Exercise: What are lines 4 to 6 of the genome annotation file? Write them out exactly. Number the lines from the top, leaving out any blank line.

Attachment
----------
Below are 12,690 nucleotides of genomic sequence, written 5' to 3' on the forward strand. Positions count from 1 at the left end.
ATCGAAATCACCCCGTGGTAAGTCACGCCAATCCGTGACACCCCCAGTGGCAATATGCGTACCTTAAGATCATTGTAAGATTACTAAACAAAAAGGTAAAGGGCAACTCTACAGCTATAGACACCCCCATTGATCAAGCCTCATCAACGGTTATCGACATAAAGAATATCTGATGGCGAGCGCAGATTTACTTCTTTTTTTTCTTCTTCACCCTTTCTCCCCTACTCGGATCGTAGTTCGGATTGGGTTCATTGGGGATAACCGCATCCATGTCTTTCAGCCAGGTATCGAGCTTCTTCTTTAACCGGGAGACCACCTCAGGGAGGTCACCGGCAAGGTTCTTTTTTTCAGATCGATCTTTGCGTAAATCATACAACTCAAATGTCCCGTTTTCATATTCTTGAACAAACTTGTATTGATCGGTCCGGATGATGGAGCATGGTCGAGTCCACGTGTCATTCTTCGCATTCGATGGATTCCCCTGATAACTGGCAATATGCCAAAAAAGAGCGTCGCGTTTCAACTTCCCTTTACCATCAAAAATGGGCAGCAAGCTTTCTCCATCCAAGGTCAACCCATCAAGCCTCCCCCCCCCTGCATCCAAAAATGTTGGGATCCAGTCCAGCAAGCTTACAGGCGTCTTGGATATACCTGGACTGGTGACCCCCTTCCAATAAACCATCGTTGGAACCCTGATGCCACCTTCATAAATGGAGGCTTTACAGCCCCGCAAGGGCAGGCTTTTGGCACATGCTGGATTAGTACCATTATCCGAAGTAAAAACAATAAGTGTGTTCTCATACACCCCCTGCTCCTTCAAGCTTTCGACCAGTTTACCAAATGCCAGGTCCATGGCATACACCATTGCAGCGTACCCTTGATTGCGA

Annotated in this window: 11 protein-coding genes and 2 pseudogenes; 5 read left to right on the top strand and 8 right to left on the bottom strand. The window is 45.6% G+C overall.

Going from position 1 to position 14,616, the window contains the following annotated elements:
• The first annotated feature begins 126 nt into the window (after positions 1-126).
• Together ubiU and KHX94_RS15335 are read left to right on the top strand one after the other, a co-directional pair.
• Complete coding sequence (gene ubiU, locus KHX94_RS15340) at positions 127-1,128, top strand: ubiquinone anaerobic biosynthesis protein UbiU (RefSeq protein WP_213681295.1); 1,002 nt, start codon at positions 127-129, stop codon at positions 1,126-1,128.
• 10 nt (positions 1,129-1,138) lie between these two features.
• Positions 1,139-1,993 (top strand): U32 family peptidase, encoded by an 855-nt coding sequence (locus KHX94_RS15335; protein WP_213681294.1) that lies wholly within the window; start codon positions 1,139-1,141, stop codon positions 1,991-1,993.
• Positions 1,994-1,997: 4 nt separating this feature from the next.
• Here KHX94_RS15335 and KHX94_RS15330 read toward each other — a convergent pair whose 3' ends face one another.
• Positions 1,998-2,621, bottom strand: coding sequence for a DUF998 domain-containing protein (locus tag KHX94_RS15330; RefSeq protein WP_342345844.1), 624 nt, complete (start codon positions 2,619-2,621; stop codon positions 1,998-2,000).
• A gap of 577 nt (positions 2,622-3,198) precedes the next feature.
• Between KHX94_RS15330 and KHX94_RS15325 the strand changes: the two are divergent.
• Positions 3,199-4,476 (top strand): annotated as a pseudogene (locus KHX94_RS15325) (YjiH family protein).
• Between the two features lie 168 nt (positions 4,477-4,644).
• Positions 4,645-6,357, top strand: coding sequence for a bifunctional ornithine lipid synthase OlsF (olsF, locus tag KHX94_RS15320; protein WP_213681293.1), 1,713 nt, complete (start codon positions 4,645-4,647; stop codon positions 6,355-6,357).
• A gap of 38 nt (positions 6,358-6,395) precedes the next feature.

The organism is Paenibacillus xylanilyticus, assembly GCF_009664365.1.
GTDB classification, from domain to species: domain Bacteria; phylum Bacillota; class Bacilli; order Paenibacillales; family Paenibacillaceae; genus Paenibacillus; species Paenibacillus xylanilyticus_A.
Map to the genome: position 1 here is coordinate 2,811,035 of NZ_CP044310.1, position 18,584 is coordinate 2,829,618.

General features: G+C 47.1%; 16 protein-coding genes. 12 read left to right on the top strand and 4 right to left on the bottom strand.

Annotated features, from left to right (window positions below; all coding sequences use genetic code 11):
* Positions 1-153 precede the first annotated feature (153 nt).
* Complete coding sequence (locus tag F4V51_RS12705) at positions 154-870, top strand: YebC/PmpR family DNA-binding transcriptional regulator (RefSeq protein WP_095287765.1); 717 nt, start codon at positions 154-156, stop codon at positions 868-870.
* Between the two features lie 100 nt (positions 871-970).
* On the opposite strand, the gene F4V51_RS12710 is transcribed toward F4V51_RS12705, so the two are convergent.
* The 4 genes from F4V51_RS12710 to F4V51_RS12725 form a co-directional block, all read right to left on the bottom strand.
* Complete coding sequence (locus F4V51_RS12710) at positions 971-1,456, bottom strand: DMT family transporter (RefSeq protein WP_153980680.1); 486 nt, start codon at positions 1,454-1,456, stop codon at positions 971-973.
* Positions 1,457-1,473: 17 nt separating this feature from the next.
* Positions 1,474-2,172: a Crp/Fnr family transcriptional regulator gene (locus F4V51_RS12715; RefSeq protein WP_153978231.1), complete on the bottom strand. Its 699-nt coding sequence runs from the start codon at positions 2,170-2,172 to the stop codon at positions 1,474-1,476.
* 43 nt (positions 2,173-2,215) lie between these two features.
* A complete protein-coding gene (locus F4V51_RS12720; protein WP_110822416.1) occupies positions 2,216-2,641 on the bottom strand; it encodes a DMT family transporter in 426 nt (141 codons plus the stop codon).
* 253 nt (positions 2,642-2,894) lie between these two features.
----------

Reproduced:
Going from position 1 to position 14,616, the window contains the following annotated elements:
• The first annotated feature begins 126 nt into the window (after positions 1-126).
• Together ubiU and KHX94_RS15335 are read left to right on the top strand one after the other, a co-directional pair.